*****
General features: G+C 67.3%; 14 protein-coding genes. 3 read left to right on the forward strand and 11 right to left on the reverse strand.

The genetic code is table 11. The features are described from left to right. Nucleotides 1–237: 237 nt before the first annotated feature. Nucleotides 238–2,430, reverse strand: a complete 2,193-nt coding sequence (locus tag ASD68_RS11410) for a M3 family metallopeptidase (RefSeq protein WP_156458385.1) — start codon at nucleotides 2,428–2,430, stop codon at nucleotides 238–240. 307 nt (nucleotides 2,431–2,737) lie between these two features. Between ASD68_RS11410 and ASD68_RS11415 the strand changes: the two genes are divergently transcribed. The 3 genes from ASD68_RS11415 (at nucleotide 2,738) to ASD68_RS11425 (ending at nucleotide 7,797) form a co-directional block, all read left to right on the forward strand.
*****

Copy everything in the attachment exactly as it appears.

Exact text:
General features: G+C 67.3%; 14 protein-coding genes. 3 read left to right on the forward strand and 11 right to left on the reverse strand.

The genetic code is table 11. The features are described from left to right. Nucleotides 1–237: 237 nt before the first annotated feature. Nucleotides 238–2,430, reverse strand: a complete 2,193-nt coding sequence (locus tag ASD68_RS11410) for a M3 family metallopeptidase (RefSeq protein WP_156458385.1) — start codon at nucleotides 2,428–2,430, stop codon at nucleotides 238–240. 307 nt (nucleotides 2,431–2,737) lie between these two features. Between ASD68_RS11410 and ASD68_RS11415 the strand changes: the two genes are divergently transcribed. The 3 genes from ASD68_RS11415 (at nucleotide 2,738) to ASD68_RS11425 (ending at nucleotide 7,797) form a co-directional block, all read left to right on the forward strand.